All told, economic development projects funded with Entergy dollars are expected to retain 352 jobs and generate 204 new ones over the next five years, not counting projects that will be approved over the next two funding cycles.
The program isn’t just seeking to boost the raw number of jobs available; the goal is to meet wage guidelines aimed at bringing the region’s low wages in line with the rest of the state. The area’s economic development strategy — which includes several components, including the Entergy-funded program — seeks to:
▪ Create 1,054 new jobs at an annual salary of $46,340 and 702 new jobs at $42,130 by 2018
▪ Increase wages of 4,650 existing jobs by $5,000 per year
▪ Increase the median income for workers with a bachelor’s degree to $40,597, from $34,155
Yet for all its good intentions, the program generated some less-than-glowing reviews, especially in the first year.
“It’s a very neat idea,” Cohn, Vermont Yankee’s spokesman, told The Tribune. “The execution of it hasn’t been as well planned as I think it could be.”
He’s concerned that too much money has gone toward grants, as opposed to revolving loans that would eventually be repaid, allowing the program to continue after Entergy’s financial support ends.
Others criticized the application process as slow and cumbersome, and there were complaints the state played too big of a role in deciding which projects to fund.
There have been hard feelings, too, over the denial of an application for a business incubator project based in Vernon, the small town where the nuclear plant is located. So far, most of the money has gone to other communities in Windham County, though Vernon was recently awarded a $40,000 planning grant to “help advance community goals.”
Efforts have been made to work out the kinks.
Among other changes, following the first year, Gov. Peter Shumlin announced the program would allocate set amounts for grants and loans every year; set specific economic development criteria for grants; eliminate deadlines for loan applications; provide technical assistance to applicants; and actively seek out recipients.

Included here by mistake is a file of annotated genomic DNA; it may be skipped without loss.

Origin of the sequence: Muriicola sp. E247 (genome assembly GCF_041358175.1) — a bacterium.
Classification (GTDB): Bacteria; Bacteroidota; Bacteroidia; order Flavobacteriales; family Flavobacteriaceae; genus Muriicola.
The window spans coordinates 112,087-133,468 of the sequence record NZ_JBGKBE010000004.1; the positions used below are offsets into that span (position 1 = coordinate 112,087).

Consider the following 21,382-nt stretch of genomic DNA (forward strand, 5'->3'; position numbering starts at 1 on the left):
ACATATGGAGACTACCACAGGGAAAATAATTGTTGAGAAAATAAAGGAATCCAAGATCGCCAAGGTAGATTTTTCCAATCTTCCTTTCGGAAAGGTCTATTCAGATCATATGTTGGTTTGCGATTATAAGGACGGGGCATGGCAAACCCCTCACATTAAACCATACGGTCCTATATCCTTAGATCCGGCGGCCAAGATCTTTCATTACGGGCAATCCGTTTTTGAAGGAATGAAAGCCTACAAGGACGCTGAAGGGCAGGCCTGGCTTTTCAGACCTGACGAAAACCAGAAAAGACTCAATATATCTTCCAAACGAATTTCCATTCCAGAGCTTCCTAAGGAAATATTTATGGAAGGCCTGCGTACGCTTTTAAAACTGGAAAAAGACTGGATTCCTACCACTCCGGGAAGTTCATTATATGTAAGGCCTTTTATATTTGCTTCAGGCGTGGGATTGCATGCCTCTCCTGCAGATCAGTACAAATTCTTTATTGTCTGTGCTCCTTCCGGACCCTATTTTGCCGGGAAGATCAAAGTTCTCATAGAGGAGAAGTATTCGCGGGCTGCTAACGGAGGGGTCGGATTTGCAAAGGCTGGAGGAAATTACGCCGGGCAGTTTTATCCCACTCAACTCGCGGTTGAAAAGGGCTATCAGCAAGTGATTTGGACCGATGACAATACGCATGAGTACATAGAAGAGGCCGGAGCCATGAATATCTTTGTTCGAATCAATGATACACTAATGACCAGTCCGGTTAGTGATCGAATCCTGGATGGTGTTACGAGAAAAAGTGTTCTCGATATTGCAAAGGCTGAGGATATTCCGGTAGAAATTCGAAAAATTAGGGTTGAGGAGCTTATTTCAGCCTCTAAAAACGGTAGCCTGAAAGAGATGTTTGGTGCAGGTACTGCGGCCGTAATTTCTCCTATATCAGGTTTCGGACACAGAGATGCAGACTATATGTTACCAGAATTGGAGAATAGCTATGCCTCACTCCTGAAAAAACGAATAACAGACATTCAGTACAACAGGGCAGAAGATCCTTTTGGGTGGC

“To ensure we maximize this opportunity, can we find projects — and I know we can — where absent this money they would not come here?” the governor said.
Brown, the program manager, took over in September and is unfamiliar with some of the earlier wrinkles. But from what he’s seen so far, he believes the program is on the right track.
“It’s not going to be able to replace 630 (Vermont Yankee) jobs,” Brown said. “But I sincerely believe that in the long run the economy will be stronger. This will force the region to look at ways to develop other sectors.”
How Entergy has helped Windham County
So far, 11 projects in Windham County, Vermont, have been funded with economic development dollars provided by Entergy. Here are some examples:
Amount: $2 million repayable grant
Purpose: The grant was part of a $17 million incentive package aimed at preventing GS Precision, which manufactures components for aerospace, medical, automotive and other industries, from relocating to New Hampshire. The company is using the money to finance an expansion.
Projected employment: 326 jobs retained, 95 created
Bellows Falls Area Development Corp.
Amount: $300,000, combination loan and grant
Purpose: Help with purchase and cleanup of an abandoned 5-acre industrial site in Rockingham, Vermont, for development of a new facility for Chroma Technology, which manufactures optical filters used in biomedical research.
Projected employment: 50 jobs created
Sustainable Timber Investment Exchange
Amount: $200,000 loan
Purpose: Add a utility building next to a rural prefab shop and sawmill to be used for training, wood science and prototyping, allowing more interaction with national partners.
Projected employment: 8 jobs created, 6 retained
Amount: $90,000 grant
Purpose: Develop business incubator program in food and agriculture that would seek out, evaluate and support selected entrepreneurs. Goal is to create jobs and increase average wages in food and agriculture.
Projected employment: Windham Grows expects to “graduate” 8 to 10 new or growing businesses each year, each of which is expected to create two new jobs per year.